29 OECD Archive, Paris (henceforth OECDA), Box 36486, Philip H. Trezise to Thorkil Kristensen, 29 September 1967; ‘An outline for an international research center and international studies program for systematic analysis of certain problems of advanced societies’, April 1967.
30 On these issues see IriyeArika, Global community: the role of international organizations in the making of the contemporary world, Berkeley, CA: University of California Press, 2002 ; Trondal et al., Unpacking international organisations; and, still relevant, CoxRobert W. and JacobsonHarold K., The anatomy of influence: decision making in international organizations, New Haven, CT: Yale University Press, 1974 .
31 KingAlexander, ‘The launch of a club’, in Pentti Malaska and Matti Vapaavuori, eds., The Club of Rome, Turku: Finnish Society for Futures Studies, 1979, p. 57 .
32 KingAlexander, ‘Research, development and problems of the industrialised societies’, in EIRMA, ed., Documentation and information in research and development, Paris: EIRMA, 1970, p. 131 .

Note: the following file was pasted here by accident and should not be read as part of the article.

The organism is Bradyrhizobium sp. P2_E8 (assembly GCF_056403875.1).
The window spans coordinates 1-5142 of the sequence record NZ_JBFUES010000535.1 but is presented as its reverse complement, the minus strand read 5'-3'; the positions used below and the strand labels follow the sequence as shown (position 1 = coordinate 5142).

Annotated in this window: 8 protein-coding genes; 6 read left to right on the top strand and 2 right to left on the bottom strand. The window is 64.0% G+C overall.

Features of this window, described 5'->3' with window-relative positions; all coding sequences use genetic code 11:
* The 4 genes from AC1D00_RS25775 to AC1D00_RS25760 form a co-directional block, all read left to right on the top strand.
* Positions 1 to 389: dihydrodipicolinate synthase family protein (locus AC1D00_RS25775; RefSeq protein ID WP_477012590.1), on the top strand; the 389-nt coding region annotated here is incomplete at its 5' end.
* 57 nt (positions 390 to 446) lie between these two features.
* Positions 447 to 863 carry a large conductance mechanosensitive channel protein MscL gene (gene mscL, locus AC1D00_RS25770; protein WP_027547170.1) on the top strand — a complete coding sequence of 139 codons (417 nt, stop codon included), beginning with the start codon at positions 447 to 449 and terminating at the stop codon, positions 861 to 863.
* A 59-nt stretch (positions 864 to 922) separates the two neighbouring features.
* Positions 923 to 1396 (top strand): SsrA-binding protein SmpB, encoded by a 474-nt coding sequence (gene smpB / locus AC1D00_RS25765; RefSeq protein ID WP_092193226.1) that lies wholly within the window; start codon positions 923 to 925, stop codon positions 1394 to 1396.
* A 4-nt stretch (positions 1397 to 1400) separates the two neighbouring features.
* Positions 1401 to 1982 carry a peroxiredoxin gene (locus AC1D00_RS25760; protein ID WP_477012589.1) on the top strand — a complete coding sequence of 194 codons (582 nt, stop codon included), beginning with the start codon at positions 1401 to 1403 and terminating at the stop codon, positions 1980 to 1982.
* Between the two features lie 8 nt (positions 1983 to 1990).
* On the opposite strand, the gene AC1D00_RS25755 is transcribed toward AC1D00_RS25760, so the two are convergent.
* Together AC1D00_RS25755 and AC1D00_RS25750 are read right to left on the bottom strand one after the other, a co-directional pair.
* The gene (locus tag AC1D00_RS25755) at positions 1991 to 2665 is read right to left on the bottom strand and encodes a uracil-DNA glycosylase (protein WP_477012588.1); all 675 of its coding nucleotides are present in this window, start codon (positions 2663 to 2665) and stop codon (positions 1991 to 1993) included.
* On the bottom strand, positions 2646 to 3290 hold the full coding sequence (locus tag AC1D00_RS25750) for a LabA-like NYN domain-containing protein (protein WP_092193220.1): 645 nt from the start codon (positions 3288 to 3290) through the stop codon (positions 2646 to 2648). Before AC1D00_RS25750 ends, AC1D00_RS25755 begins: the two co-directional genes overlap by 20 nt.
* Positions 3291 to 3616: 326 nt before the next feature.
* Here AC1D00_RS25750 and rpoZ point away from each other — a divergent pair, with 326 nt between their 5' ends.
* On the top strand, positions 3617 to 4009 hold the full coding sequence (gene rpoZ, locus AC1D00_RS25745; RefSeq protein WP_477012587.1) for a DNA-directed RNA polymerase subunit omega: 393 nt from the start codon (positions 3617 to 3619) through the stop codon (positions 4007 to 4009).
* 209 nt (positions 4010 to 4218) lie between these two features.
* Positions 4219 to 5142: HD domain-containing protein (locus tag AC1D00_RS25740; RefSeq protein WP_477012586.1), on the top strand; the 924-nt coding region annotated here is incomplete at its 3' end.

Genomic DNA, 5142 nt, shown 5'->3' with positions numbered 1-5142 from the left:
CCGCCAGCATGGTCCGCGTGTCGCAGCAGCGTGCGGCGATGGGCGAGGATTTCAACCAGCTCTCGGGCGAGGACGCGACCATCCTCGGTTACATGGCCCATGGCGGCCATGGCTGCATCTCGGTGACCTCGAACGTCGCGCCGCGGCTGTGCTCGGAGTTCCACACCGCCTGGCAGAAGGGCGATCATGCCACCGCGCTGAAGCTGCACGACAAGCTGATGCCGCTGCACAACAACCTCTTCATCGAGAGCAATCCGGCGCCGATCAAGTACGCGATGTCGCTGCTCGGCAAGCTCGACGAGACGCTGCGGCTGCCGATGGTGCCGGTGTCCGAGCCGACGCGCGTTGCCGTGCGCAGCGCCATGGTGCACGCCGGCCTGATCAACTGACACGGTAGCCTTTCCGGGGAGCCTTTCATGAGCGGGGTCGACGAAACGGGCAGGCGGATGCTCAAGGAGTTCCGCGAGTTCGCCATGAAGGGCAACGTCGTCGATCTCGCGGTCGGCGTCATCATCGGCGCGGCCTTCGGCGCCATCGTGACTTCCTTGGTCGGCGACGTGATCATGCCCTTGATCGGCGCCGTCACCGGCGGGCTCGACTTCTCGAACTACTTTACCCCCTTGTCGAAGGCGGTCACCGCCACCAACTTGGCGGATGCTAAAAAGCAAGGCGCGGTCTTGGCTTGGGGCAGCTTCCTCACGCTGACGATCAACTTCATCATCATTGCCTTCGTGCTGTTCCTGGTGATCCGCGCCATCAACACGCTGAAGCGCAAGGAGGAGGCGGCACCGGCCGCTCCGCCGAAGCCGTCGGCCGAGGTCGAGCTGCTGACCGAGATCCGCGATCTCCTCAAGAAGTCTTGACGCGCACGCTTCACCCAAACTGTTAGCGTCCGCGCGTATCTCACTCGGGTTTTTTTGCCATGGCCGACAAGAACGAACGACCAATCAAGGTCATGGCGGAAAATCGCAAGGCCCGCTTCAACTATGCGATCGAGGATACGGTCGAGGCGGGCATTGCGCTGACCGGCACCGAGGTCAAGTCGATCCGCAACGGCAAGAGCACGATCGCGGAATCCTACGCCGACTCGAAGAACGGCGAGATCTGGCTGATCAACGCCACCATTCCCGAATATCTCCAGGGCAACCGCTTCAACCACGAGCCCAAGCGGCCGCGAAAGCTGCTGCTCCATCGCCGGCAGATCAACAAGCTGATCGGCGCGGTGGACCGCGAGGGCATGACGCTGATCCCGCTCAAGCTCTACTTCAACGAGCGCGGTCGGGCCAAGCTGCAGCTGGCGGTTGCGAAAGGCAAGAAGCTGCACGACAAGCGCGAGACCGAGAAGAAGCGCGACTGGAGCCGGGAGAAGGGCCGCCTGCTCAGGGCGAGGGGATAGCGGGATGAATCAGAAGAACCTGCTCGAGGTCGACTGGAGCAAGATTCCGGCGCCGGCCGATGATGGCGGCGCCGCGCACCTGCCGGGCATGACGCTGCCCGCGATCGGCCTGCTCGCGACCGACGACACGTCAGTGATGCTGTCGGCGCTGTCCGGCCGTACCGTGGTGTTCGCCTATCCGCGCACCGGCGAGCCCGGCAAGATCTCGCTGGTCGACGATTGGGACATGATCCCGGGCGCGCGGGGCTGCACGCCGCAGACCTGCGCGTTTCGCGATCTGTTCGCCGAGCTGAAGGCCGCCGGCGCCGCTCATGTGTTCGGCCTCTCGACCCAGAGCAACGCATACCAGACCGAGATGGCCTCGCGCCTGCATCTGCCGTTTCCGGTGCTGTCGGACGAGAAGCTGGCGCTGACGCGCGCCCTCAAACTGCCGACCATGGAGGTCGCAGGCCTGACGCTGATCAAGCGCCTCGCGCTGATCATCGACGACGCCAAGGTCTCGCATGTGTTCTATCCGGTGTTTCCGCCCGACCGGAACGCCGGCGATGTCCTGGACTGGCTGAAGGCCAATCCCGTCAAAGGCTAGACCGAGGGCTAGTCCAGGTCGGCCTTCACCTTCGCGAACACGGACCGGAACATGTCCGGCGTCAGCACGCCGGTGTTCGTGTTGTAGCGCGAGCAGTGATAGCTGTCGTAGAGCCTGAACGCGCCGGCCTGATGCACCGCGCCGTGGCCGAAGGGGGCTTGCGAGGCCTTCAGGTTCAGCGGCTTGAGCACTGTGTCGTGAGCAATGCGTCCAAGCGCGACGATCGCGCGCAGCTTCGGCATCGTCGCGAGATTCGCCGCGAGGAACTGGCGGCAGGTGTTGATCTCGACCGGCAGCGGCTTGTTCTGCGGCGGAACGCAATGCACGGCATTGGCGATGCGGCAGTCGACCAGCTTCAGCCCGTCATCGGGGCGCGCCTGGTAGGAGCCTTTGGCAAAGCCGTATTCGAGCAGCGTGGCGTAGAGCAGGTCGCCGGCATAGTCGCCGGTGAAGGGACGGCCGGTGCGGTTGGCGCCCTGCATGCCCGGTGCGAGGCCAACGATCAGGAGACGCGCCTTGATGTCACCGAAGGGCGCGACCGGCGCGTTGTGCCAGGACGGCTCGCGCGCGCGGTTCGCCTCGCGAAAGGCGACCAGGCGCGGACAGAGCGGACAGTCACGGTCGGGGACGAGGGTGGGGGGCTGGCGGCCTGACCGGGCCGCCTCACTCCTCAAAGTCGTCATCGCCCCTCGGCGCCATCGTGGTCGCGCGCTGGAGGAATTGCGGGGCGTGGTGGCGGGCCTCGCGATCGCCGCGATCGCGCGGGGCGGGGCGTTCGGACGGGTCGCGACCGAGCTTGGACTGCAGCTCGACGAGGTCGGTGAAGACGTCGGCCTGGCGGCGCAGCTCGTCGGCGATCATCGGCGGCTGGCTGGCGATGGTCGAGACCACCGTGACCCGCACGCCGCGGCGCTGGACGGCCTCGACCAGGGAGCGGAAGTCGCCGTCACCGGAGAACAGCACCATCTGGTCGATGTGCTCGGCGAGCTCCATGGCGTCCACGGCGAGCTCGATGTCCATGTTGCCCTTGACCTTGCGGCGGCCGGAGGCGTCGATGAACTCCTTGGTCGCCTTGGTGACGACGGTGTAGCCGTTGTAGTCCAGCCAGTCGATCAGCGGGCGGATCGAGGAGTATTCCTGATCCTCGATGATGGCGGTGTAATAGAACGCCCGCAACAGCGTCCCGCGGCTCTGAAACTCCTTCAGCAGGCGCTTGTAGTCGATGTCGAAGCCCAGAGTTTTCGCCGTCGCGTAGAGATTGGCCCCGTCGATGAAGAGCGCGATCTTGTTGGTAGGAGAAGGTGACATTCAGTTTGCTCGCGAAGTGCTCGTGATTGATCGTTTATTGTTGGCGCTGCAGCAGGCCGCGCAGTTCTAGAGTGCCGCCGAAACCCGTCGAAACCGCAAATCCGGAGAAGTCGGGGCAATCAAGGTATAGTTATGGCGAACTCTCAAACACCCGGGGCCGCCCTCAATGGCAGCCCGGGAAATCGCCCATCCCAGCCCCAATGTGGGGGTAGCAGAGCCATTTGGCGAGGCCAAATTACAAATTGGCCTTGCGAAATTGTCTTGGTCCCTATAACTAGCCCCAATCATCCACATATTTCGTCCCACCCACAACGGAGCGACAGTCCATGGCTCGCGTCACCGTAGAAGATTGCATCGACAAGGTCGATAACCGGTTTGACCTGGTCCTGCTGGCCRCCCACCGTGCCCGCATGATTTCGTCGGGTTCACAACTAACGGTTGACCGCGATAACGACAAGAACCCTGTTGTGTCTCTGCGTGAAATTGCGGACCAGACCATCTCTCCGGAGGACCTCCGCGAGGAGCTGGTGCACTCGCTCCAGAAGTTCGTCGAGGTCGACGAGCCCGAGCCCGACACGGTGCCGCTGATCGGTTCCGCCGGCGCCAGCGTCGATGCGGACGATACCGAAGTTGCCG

33 KingAlexander, ‘Interview: Club of Rome founder Alexander King discusses his goals and operations’, Executive Intelligence Review, 8, 25, 1981, p. 19 .
34 Pauli, Crusader; PecceiAurelio, The chasm ahead, London: Macmillan, 1969 .
35 The Soviet scientist Jermen Gvishiani had read a speech given by Peccei in September 1965 to managers and bankers in Buenos Aires. Impressed, he sent the speech to the CSP delegate Carroll Wilson, who sent it to King’s office. On the conceptual links to Soviet economic debates, see the forthcoming PhD thesis by Yakov Feygin, provisionally entitled ‘Building a ruin: the international political economy of Soviet reformism 1956–1991’. See also PecceiAurelio, The human quality, New York: Pergamon Press, 1977, pp. 50–52 , 63; Moll, Scarcity, pp. 61 ff.